Growing cross-border banking in Sub-Saharan Africa and the need for a regional centralized regulatory authority
Franklin N. Ngwu (),
Chris Ogbechie () and
Kalu Ojah ()
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Franklin N. Ngwu: Pan-Atlantic University
Chris Ogbechie: Pan-Atlantic University
Journal of Banking Regulation, 2019, vol. 20, issue 3, No 5, 274-285
Abstract Though cross-border banking, stimulated by globalization and financial integration in the recent past, is said to offer growth-enhancing benefits such as competition and efficiency, financial inclusion, and diversification of risk, these benefits seem not to have materialized markedly in Sub-Saharan Africa (SSA), an outcome attributable to efficiency barriers, currency differences, political instability, linguistic divisions, weak legal environment, and lack of regulatory coordination. However, given that many have flagged heterogeneity of regulatory architecture, inadequate institutional infrastructure, and other requisite environmental factors as more pivotal reasons for the delayed realization of cross-border banking’s many benefits in SSA, we invoke lessons from the Euro area’s successful experience in cross-border banking, to propose effective ways of harvesting its benefits in SSA. This paper, therefore, advances the initiation of a centralized regulatory authority as a potentially efficacious way of extracting fuller harvests from cross-border banking in SSA. More specifically, lessons from the Euro area suggest that strong collaboration among supervisors across SSA should be encouraged as to foster the establishment of a centralized regulatory authority for enabling successful cross-border banking and other financial services. Furthermore, the following regional initiatives can serve as robust antecedents of the centralized regulatory authority: single or more integrated regional markets, a regional deposit insurance scheme, and 1–2 dominant convertible currencies that can minimize exchange rate risks.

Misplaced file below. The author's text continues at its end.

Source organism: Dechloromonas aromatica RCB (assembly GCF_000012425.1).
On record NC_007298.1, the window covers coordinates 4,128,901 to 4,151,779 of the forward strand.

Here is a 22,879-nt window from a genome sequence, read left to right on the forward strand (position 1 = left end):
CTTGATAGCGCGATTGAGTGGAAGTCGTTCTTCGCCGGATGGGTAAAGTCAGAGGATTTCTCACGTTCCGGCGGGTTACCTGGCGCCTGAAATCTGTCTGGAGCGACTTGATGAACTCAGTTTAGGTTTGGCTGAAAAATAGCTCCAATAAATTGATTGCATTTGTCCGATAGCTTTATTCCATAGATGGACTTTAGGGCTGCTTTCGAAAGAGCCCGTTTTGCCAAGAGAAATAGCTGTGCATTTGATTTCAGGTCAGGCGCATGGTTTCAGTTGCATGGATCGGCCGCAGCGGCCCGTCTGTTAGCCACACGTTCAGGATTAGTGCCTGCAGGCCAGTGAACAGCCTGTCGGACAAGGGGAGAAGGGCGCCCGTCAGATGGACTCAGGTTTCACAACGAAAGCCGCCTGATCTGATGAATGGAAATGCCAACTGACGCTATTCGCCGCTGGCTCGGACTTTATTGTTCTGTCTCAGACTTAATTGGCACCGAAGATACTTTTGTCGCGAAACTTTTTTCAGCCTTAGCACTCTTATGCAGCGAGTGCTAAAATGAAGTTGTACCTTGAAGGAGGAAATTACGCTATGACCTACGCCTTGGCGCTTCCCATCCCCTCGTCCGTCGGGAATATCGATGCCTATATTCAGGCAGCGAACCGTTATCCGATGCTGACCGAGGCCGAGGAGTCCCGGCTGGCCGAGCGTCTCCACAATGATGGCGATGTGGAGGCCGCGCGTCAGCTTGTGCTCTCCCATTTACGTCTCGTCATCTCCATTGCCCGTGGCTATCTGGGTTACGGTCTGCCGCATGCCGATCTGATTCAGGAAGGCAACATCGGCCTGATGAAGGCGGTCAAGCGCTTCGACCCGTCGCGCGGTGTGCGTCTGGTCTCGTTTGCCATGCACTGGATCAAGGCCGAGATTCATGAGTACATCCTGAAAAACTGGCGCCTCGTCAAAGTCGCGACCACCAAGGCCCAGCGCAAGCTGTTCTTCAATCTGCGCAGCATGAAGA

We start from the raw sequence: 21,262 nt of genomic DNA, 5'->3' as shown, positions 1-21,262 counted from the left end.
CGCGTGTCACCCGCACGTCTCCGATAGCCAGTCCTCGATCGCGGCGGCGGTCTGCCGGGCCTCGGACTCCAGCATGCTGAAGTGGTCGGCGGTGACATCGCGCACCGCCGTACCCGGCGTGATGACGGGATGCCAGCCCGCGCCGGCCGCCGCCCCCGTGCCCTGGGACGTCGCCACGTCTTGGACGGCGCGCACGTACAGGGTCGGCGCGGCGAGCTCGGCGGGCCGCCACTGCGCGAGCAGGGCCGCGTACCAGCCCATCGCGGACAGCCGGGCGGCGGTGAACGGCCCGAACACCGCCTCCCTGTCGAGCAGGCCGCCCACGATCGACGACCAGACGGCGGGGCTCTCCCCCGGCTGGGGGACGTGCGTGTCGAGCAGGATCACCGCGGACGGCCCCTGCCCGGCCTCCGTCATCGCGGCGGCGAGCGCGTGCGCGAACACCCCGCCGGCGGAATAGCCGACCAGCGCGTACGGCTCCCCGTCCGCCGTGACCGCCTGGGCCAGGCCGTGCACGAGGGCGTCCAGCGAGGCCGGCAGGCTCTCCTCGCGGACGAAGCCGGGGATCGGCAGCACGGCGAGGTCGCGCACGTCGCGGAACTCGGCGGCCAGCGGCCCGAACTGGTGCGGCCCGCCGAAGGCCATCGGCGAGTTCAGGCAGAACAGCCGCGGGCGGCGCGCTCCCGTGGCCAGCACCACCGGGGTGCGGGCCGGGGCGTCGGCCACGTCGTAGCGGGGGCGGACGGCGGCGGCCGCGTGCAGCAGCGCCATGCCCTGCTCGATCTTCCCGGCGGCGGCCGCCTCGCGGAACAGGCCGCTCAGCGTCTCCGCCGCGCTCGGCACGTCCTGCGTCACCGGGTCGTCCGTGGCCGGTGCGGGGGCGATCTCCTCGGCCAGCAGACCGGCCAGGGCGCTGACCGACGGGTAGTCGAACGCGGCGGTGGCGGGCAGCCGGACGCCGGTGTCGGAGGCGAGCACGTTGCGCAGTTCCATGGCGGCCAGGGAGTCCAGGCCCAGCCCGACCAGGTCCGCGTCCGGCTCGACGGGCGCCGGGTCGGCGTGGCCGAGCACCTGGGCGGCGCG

Keywords: Cross-border banking; Financial sector regulation; Regulatory policies and structures; Financial stability; Sub-saharan Africa (search for similar items in EconPapers)
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